Silver tongues place three students in first tournament

Nov. 15, 2002, midnight | By Annie Peirce | 18 years, 2 months ago

Forensics speech team begins 2002 season

Three members of the Blair forensics team qualified for a large county tournament in May.

Senior Eric Schaffer won second place in the category of serious prose. Senior Amanda Way won fourth place for children's literature, and sophomore captain Abigail Fraeman won fifth place in serious poetry and first place in humorous interpretation.

Other Blair competitors at the tournament were Sophomores Elizabeth Finn and Anahita Karimi. Having three finalists already qualified for the final tournament is a "wonderful accomplishment," said sponsor social studies teacher Cassandra Heath.

Only five members of the team competed on November 9, since others were involved in the Blair play, Charley's Aunt.

All of the Blair finalists had competed in competitions last year, but neither Schaffer or Way have placed in tournaments before. Fraeman placed into the county tournament last year in serious poetry and humorous interpretation, and won sixth place at the Montgomery County Forensics League Championships for her serious poetry piece.

Schaffer describes this tournament, his third, as "tough" but "fun." He thinks the reason he placed during this particular tournament was due to his choosing a more "exciting and upbeat" piece: The Green Door by O. Henry.

According to Heath, momentum for the club was growing during the first three meetings of the year, but the strength of the club was disrupted by the sniper shootings and is only now regaining strength. Way describes Blair's success as a "good surprise" after the disruption to practices. She said that some of the other competitors reflected the amount of chaos caused by the sniper. "A few did really great but the other girl just stood there and read, and I'd never seen that before. So, I guess everyone was a little off," said Way.

The growing strength of the team will be even more important in the next two qualifying tournaments in February and because competition appears to be growing. According to Heath, the November 9 competition was the largest in her memory. Magruder High School's team alone brought about 30 members. "Magruder came back in force and it looks like they brought their entire theatre department," commented Heath.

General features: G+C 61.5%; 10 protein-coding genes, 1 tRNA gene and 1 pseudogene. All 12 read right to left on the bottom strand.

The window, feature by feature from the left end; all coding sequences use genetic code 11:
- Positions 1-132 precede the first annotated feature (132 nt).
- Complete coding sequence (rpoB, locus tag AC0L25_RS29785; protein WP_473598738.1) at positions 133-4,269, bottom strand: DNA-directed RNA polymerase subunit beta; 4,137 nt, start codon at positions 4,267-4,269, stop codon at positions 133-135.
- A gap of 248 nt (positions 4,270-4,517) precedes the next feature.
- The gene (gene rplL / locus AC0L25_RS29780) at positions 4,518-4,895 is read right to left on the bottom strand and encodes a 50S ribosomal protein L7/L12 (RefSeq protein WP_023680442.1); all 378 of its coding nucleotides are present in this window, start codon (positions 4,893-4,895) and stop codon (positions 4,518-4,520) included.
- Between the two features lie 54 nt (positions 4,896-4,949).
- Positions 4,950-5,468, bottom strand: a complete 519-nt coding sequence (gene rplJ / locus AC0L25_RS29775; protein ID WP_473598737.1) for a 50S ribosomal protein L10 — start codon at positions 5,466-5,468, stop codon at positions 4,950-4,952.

Forensics, not to be confused with the study of cadavers, is made up of eleven different categories; children's literature, serious dramatic interpretation, ensemble acting, extemporaneous speaking, humorous interpretation, informative speaking, persuasive oratory, serious interpretation, serious prose interpretation, and readers' theatre. Most speeches are between five and ten minutes long and, except for readers' theatre and ensemble acting, performed alone.

All students who volunteer for the team are admitted, and the team is proud of its wide range of ages and experience. Heath attributes the growing number of club members to the joint enthusiasm of senior captain Danielle Prados, and sophomore captain Fraeman.

The forensics team meets alternating Wednesdays and Thursdays at 3:00 in room 264.

Tags: print

Annie Peirce. Annie Peirce is a senior in the Communications Arts Program and the public relations manager for Silver Chips. She is also an opinions editor for Silver Chips Online. She was born on October 25, 1984, in a hospital somewhere in Prince George's County; but doesn't … More »

Show comments


No comments.

Please ensure that all comments are mature and responsible; they will go through moderation.